She rang in—to the newly fixed and well-behaved computer—and billed for two upcoming weddings and a retirement party for one of the teachers at the high school. She smiled despite Wendy’s attitude. She might actually make a living at this someday.

“You owe that man an apology.” Wendy had come up to stand beside her, hand on hip, tapping one foot impatiently.

“For what?” Tara knew why she thought she should apologize to Morgan, but she was curious why Wendy thought so.

“For insulting him.” There was that. “And for not being willing to listen.”

“Listen to what?”

Wendy threw her hands up in dramatic defeat. “You are so disconnected sometimes. Don’t you realize he might need someone to talk to, someone to confide in? He’s out on the road all alone.”

Tara stared at her waitress and friend. “Confide in me? About what? How many men do you actually know?”

“Several.” Wendy looked insulted. “I don’t know. He just looks so sad sometimes.”

“Look, I know you mean well. But I’ve got three older brothers and confiding secrets is not something they do.”

She pictured Morgan, first as she’d last seen him, fuming and walking away. Then, that image morphed into the laughing, good-looking guy who was normally in here. Lastly, she saw him as he’d told her—what little he’d told her—about Sylvie.

None of those images was of a man wanting to spill his guts to her. If anything, he’d put considerable effort into covering the pain she saw flash in his eyes.

“Okay, I’ll admit I insulted him, but the last thing Morgan wants is to tell me all about his life’s secrets. And it’s not really something I want to know about.”

“You’re hopeless.” Wendy backed off finally as customers came through the door. A young couple with a toddler. Wendy grimaced at the little boy. High-chair duty meant floor mopping at some point in her near future. They all knew it.

With a sigh, Wendy seated them and even gave the boy’s chubby little cheeks a soft pinch.

Tara laughed as Wendy walked past her toward the kitchen. “See what falling in love gets you?” she whispered just to irritate Wendy. “Floor duty.”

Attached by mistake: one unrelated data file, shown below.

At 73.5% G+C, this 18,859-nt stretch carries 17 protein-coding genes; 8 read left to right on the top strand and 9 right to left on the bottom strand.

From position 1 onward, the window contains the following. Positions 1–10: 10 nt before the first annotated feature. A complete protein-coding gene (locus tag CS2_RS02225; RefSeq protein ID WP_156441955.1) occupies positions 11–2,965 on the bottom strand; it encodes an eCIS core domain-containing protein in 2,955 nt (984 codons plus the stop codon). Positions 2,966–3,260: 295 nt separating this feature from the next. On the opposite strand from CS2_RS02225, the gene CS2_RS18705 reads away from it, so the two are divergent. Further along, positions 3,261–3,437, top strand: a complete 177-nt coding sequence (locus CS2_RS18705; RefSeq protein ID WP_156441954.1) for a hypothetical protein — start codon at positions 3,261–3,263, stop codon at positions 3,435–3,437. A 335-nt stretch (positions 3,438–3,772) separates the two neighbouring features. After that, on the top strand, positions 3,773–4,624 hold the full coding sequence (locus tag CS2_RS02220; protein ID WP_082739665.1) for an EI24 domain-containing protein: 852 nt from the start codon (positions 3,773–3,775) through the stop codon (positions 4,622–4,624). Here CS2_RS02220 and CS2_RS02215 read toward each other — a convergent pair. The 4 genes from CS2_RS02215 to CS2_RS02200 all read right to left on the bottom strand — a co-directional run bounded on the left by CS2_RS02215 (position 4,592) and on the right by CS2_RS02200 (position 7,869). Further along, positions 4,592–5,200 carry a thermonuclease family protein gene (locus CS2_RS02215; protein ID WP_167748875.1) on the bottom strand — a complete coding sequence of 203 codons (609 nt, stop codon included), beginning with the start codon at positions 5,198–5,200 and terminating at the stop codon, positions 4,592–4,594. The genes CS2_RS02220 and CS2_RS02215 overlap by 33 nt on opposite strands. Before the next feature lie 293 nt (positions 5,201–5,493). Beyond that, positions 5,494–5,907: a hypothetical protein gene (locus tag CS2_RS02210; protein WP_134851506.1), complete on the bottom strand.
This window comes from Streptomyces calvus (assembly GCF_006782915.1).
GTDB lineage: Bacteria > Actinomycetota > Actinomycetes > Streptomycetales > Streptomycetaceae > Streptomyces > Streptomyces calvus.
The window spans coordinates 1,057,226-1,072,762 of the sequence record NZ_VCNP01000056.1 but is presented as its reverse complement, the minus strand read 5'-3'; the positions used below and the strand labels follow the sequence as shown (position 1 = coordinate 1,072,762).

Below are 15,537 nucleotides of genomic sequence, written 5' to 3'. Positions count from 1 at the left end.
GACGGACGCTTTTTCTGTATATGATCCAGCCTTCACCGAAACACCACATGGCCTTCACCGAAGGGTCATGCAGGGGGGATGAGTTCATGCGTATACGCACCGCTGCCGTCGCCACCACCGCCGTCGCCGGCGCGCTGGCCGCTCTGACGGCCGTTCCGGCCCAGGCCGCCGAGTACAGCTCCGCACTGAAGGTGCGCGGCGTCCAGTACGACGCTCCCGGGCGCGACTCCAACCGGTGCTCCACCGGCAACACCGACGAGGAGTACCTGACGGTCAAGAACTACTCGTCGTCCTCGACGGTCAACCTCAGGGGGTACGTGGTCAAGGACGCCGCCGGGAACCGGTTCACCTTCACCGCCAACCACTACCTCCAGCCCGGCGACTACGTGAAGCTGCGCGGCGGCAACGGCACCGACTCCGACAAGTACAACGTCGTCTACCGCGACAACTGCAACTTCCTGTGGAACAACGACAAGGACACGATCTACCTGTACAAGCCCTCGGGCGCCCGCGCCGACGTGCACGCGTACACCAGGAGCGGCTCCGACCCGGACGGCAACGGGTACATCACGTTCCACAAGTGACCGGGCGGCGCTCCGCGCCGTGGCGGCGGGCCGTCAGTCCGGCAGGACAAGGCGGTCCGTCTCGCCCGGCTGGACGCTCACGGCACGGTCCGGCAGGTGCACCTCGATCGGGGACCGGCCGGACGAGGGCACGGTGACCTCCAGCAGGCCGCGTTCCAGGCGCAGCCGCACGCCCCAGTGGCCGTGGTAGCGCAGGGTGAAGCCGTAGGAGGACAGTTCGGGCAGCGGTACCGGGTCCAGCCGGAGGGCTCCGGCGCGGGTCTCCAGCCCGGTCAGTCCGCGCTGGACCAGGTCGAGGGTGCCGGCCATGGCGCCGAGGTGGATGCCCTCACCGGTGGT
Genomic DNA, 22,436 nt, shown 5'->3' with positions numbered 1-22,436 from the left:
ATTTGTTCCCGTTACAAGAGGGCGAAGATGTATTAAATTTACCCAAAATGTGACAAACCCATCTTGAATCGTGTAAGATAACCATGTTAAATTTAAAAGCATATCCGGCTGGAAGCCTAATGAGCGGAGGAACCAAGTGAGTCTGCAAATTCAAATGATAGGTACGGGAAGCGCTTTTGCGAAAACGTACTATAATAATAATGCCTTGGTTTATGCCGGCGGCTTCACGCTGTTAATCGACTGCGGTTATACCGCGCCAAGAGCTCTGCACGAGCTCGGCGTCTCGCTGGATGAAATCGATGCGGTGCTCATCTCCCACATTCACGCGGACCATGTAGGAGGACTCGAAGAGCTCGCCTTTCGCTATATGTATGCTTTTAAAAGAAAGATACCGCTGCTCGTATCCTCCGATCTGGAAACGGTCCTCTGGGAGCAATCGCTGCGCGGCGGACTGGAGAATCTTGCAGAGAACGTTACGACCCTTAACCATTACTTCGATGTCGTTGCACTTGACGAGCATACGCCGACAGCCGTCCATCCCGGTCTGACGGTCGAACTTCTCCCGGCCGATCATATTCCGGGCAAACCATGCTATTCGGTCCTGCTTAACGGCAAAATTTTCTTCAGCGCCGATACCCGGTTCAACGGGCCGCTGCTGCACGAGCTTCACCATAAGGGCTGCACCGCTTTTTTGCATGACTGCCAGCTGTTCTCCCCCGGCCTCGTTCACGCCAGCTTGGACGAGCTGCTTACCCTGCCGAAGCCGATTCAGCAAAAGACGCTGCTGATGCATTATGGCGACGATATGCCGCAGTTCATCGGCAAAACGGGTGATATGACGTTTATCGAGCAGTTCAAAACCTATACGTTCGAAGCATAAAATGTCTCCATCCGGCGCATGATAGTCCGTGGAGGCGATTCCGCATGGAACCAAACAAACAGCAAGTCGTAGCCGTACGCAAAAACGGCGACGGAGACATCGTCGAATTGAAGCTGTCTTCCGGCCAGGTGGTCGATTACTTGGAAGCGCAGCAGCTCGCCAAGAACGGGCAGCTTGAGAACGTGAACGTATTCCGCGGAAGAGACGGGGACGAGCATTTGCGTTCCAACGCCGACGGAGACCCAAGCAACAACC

Wendy stuck her tongue out at Tara just before she slipped through the swinging doors. Tara laughed. She enjoyed the friendly banter with all her employees, but more so with Wendy. It reminded Tara of growing up with her sisters.

For the next hour, they hustled to wait on several groups of customers.

Finally, the rush ended and they could take a break. Tara made herself and Wendy mocha lattes with the fancy espresso machine. They’d earned the treat.

She handed Wendy her cup. “Okay, I’ll admit, I was a bit bitchy to Morgan last night.” Had it really been just last night? Seemed like ages ago.

“A bit?”

“Yes, a bit.” She slid onto one of the counter stools. The one on the end, where she could see the entire place, either straight on or reflected in the chrome decor in front of her. No wonder Morgan sat here.

She’d have to figure out a way to talk with him and hopefully not end up in another argument. His truck was still parked out back, but she’d seen him leave earlier—clad in sweats and a tank top. She hadn’t seen him come back.

How far did he run to keep himself in such amazing shape? Shape she definitely appreciated. She couldn’t help looking out the window to see if maybe he was out there.

The rain had quit for now, and the sun was trying to break through the thick cloud cover. The ground was wet, with puddles scattered over the parking lot and street. He’d be wet whether it rained any more or not.

Tara tapped her fingers on the counter. Wendy was right. She owed him an apology. But how would she start? What should she say? “I’m sorry I snapped at you” lost a bit of appeal when she followed it with the statement about how he started it.

She wasn’t saying anything until she figured out what to say. Sitting here solved nothing. She headed back into the kitchen. Nervous energy made her pace.

“Just in time.” Katie, her new pastry chef, put her hands on her ample hips. “I got bread dough that could use some kneading.”